Fasting and feasting, both are a part of the holy month of Ramadan. Therefore, it is important for people who observe the fast to be extra cautious about their diet. Here is how you can balance it out.
June 17th marks the beginning of Ramadan, which is traditionally a time for prayer and abstinence. During this ninth month of the Hijri calendar, nearly 1.6 billion Muslims across the globe fast from sunrise to sunset.
The religious fasting, which is considered to be one of the five pillars of Islam, is done with the motive of cultivating self-discipline and directing one’s heart from distractions. However, the harsh climatic conditions when combined with lack of water and food can cause dehydration and muscle loss. So for a healthier Ramadan, one needs to be careful with the food eaten during pre-dawn and dusk hours.
As suggested by experts, tremendous weight gain during this holy month is also common. Feasting during non-fasting hours is unhealthy and can turn into an opportunity to lose weight.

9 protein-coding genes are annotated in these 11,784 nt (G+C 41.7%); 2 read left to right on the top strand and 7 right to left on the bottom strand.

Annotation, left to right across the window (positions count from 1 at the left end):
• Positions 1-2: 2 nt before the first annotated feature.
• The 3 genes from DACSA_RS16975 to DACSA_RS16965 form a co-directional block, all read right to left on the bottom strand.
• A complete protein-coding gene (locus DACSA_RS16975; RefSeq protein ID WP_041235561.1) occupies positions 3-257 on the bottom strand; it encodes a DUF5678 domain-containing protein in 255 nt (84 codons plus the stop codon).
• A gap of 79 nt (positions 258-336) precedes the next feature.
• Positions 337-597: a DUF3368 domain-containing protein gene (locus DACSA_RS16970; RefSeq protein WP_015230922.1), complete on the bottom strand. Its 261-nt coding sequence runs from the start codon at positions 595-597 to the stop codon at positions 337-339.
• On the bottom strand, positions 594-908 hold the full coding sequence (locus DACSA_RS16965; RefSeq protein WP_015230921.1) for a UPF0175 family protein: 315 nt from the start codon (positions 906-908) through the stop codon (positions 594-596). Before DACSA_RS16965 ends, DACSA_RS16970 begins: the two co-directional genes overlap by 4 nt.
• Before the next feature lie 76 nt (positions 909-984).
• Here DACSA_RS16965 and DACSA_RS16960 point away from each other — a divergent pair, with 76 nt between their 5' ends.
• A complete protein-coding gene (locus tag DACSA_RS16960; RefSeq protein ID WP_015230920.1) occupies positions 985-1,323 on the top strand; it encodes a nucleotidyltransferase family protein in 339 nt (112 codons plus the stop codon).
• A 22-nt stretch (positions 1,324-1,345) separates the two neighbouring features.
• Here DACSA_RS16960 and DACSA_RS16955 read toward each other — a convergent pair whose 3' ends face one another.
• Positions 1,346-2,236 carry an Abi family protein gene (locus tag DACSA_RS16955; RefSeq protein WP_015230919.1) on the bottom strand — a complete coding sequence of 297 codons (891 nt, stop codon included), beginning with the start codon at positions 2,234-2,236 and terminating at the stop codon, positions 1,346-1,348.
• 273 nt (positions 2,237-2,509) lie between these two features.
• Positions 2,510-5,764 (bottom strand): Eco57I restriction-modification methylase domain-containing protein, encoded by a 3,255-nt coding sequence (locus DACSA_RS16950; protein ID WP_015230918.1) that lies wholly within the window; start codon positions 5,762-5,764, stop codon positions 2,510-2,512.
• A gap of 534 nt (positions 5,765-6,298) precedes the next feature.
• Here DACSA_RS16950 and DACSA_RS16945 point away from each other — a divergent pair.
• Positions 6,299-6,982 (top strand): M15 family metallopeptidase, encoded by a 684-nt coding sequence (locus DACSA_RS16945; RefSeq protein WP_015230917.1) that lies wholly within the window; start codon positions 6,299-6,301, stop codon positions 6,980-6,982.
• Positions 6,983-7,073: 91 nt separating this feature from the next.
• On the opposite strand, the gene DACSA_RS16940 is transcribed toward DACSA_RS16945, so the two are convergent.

Here are some useful tips that will help you prevent the underlying message of Ramadan-self-discipline and self control-from falling apart.
People observing fast must have at least two meals a day, the pre-dawn meal and a meal at dusk. The food you eat during these hours should not differ much from your normal diet. Your diet should contain fruits and vegetables, breads, cereals, meat, fish, milk and other dairy products.
To retain energy in the body for long hours of fasting, eat more complex carbohydrates found in foods such as barley, wheat, oats, millet, beans, lentils, etc.
The pre-dawn meal, popularly known as Suhoor, should be a moderate meal which is filling and supplies enough energy to the body. Your choice of food should include slow digesting foods like pitta bread, salad, cereal or toast.
Following the Prophetic traditions, it is mandatory for Muslims to break the fast with dates, which will give the body a burst of energy. Fruit juices and water will revitalize and rehydrate the body and reduce your chances of overeating.
Foods to avoid
To avoid overindulgence and unhealthy snacking, avoid deep fried foods such as pakoras and samosas. High sugar and high fat foods like gulab jamun and rasgulla should be avoided too.
Pick healthier snacking options such as baked samosas, chapattis prepared without oil, baked or grilled meat and milk-based sweets and puddings. One must also avoid deep frying or excessive use of oil during food preparations.
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